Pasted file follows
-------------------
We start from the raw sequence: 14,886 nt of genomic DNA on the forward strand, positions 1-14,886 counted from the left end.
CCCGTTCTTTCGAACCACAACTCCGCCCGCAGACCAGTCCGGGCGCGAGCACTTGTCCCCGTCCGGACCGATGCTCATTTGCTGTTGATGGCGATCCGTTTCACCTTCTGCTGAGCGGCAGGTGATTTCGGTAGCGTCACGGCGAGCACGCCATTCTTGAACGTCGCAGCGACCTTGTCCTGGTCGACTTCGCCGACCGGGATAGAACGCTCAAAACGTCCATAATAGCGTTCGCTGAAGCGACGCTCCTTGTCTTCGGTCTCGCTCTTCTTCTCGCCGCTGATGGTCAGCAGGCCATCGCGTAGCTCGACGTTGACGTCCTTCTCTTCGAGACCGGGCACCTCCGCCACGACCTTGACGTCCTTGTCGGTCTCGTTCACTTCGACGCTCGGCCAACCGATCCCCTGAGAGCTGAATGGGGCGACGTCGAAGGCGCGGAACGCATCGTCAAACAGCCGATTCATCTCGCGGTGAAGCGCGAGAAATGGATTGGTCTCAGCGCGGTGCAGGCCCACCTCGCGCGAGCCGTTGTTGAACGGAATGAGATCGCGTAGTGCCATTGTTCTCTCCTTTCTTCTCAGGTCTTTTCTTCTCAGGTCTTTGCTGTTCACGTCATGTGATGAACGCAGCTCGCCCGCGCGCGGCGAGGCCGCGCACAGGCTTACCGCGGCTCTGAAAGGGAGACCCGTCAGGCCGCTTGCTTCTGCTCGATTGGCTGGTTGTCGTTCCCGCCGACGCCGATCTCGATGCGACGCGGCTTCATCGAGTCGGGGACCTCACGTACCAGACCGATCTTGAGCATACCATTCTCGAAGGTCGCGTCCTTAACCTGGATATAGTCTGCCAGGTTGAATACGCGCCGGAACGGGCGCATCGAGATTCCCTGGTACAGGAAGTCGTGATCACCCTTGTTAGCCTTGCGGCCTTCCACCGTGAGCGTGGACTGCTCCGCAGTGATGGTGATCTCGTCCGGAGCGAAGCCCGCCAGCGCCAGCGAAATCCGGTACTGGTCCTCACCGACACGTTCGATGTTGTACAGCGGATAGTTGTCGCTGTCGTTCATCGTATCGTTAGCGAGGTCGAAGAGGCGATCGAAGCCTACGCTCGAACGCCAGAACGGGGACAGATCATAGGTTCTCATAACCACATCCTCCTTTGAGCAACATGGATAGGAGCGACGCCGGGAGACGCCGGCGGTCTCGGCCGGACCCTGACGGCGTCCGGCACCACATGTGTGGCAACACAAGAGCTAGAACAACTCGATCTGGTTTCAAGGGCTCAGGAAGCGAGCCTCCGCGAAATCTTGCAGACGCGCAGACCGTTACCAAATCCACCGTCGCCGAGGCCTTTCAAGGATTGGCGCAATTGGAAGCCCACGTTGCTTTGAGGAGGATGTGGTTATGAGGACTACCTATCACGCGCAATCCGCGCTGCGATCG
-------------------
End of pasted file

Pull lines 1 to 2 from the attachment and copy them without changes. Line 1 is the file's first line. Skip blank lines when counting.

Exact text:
We start from the raw sequence: 14,886 nt of genomic DNA on the forward strand, positions 1-14,886 counted from the left end.
CCCGTTCTTTCGAACCACAACTCCGCCCGCAGACCAGTCCGGGCGCGAGCACTTGTCCCCGTCCGGACCGATGCTCATTTGCTGTTGATGGCGATCCGTTTCACCTTCTGCTGAGCGGCAGGTGATTTCGGTAGCGTCACGGCGAGCACGCCATTCTTGAACGTCGCAGCGACCTTGTCCTGGTCGACTTCGCCGACCGGGATAGAACGCTCAAAACGTCCATAATAGCGTTCGCTGAAGCGACGCTCCTTGTCTTCGGTCTCGCTCTTCTTCTCGCCGCTGATGGTCAGCAGGCCATCGCGTAGCTCGACGTTGACGTCCTTCTCTTCGAGACCGGGCACCTCCGCCACGACCTTGACGTCCTTGTCGGTCTCGTTCACTTCGACGCTCGGCCAACCGATCCCCTGAGAGCTGAATGGGGCGACGTCGAAGGCGCGGAACGCATCGTCAAACAGCCGATTCATCTCGCGGTGAAGCGCGAGAAATGGATTGGTCTCAGCGCGGTGCAGGCCCACCTCGCGCGAGCCGTTGTTGAACGGAATGAGATCGCGTAGTGCCATTGTTCTCTCCTTTCTTCTCAGGTCTTTTCTTCTCAGGTCTTTGCTGTTCACGTCATGTGATGAACGCAGCTCGCCCGCGCGCGGCGAGGCCGCGCACAGGCTTACCGCGGCTCTGAAAGGGAGACCCGTCAGGCCGCTTGCTTCTGCTCGATTGGCTGGTTGTCGTTCCCGCCGACGCCGATCTCGATGCGACGCGGCTTCATCGAGTCGGGGACCTCACGTACCAGACCGATCTTGAGCATACCATTCTCGAAGGTCGCGTCCTTAACCTGGATATAGTCTGCCAGGTTGAATACGCGCCGGAACGGGCGCATCGAGATTCCCTGGTACAGGAAGTCGTGATCACCCTTGTTAGCCTTGCGGCCTTCCACCGTGAGCGTGGACTGCTCCGCAGTGATGGTGATCTCGTCCGGAGCGAAGCCCGCCAGCGCCAGCGAAATCCGGTACTGGTCCTCACCGACACGTTCGATGTTGTACAGCGGATAGTTGTCGCTGTCGTTCATCGTATCGTTAGCGAGGTCGAAGAGGCGATCGAAGCCTACGCTCGAACGCCAGAACGGGGACAGATCATAGGTTCTCATAACCACATCCTCCTTTGAGCAACATGGATAGGAGCGACGCCGGGAGACGCCGGCGGTCTCGGCCGGACCCTGACGGCGTCCGGCACCACATGTGTGGCAACACAAGAGCTAGAACAACTCGATCTGGTTTCAAGGGCTCAGGAAGCGAGCCTCCGCGAAATCTTGCAGACGCGCAGACCGTTACCAAATCCACCGTCGCCGAGGCCTTTCAAGGATTGGCGCAATTGGAAGCCCACGTTGCTTTGAGGAGGATGTGGTTATGAGGACTACCTATCACGCGCAATCCGCGCTGCGATCG